He is reading his paper which will be released later.
The term “missional” is being used with increasing frequency. But are we a “missional” convention?
What is the origin of the term “missional”? First used in a dictionary of 1907.
The term is used more and more frequently among our agencies and institutions in the SBC. Many other groups are using the term as well. But no one has a monopoly on the term. It is not an ecumenical term, and should not be abandoned simply because it has been used by liberals. We must not abandon terms simply because they are misused by others. To do so would require us to abandon even biblical language since it is too used by others.
While the term “missional” might be new, the concept is not new. It is biblical. God sent His Son Jesus into this world and the Son has sent the church into the world.
We must penetrate our culture with the gospel. We must engage here in what we would expect our missionaries to do internationally. That which was once effective in reaching our communities is no longer. Our objective is to be the glory of God in a kingdom focus by the salvation of the lost.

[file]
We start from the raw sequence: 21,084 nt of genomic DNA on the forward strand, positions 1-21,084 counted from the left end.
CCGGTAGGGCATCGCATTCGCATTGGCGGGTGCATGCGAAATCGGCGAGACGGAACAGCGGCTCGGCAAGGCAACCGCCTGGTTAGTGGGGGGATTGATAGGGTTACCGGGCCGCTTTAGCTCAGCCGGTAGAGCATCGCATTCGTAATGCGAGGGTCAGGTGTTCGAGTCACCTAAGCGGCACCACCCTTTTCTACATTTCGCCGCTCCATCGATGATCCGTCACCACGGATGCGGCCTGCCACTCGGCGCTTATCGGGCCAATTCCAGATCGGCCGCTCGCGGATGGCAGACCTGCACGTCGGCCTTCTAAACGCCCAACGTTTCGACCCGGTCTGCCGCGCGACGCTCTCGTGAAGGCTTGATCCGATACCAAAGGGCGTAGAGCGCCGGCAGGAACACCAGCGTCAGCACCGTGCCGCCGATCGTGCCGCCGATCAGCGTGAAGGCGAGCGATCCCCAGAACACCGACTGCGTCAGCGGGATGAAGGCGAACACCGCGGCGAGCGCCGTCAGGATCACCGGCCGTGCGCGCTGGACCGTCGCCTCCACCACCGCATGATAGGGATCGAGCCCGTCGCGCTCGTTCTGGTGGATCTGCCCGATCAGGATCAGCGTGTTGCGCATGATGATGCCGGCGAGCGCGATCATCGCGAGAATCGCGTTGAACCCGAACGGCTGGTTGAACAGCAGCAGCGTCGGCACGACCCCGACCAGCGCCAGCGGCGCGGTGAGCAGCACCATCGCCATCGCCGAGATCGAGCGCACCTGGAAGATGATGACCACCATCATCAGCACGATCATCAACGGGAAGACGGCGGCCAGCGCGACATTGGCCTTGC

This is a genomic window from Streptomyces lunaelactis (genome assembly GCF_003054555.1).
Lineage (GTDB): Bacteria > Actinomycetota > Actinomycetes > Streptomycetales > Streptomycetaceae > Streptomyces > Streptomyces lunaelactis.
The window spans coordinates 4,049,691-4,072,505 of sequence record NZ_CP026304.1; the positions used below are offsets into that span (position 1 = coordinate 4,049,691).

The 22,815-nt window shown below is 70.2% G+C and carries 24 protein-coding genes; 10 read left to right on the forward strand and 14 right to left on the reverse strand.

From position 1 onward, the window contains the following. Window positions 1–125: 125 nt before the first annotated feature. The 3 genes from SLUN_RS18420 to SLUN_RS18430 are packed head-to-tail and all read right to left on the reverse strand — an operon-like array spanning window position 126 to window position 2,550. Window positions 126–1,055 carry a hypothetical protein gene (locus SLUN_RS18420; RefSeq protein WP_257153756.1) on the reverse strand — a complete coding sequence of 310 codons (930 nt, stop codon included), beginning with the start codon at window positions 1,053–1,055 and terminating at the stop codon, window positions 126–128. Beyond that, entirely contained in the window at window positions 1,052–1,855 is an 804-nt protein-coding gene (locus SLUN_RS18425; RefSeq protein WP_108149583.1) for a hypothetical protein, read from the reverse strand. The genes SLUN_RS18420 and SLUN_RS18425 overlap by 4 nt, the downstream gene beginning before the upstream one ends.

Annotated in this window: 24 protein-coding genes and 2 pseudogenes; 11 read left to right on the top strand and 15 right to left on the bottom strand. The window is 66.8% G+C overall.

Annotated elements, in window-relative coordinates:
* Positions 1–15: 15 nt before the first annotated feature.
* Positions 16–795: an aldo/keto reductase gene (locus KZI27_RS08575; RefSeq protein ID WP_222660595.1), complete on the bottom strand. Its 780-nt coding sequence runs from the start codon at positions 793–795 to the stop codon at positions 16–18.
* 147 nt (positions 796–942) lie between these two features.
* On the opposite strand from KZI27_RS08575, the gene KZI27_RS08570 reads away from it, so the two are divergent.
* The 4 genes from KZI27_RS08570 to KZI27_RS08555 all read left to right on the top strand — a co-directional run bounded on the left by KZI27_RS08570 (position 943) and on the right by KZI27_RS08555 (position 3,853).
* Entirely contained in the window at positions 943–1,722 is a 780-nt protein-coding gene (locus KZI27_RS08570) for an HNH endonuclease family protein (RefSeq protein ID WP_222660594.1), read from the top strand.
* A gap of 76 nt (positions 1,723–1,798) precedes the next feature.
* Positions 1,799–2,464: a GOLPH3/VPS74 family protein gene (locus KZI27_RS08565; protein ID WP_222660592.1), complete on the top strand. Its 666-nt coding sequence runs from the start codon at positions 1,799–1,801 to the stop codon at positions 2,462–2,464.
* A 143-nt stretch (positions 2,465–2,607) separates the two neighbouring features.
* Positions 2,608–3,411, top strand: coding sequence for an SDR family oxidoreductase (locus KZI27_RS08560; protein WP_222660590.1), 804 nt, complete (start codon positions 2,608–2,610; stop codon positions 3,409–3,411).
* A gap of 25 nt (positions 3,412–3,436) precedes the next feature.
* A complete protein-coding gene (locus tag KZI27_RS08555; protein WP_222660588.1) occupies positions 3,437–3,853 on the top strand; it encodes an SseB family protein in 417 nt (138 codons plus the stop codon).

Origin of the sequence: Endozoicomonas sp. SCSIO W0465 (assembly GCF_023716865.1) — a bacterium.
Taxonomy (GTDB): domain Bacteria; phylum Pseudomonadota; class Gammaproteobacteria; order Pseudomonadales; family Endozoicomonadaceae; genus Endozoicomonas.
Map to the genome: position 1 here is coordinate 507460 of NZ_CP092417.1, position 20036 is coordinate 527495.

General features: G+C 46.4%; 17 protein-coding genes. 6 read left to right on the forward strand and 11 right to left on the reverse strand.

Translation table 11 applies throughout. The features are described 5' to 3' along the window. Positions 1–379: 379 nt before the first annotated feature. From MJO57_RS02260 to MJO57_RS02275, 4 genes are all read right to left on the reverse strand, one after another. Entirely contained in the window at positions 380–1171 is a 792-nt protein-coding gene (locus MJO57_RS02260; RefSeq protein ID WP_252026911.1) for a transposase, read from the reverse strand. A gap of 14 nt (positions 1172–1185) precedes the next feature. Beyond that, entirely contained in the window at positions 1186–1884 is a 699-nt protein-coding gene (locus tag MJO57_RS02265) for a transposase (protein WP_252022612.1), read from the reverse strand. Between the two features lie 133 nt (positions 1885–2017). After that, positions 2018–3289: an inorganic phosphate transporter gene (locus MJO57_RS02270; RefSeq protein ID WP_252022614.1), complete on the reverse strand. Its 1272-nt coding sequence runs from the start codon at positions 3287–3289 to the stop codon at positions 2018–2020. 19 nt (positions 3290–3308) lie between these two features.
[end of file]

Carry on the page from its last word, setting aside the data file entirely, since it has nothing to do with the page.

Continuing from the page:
We must find the balance between cultural relevance and biblical fidelity. To be Southern Baptist is to be united theologically and cooperatively, not methodologically. We must not seek to recover the methods of the past.
Missional churches must both contend for the faith and contextualize the message to the culture.
Our churches need to be biblically faithful, culturally relevant, and counter-cultural communities. If this happens, all churches will not look alike, which will make cooperation harder.
Much to digest here . . . I have never heard or read Stetzer before. I have his book on my reading list. Much of the last part of the session I did not take notes on, since I was listening intently. Listen to the audio, read the manuscript, or buy his book. Regardless of where you come down on this issue, it is an important one that must be acknowledged.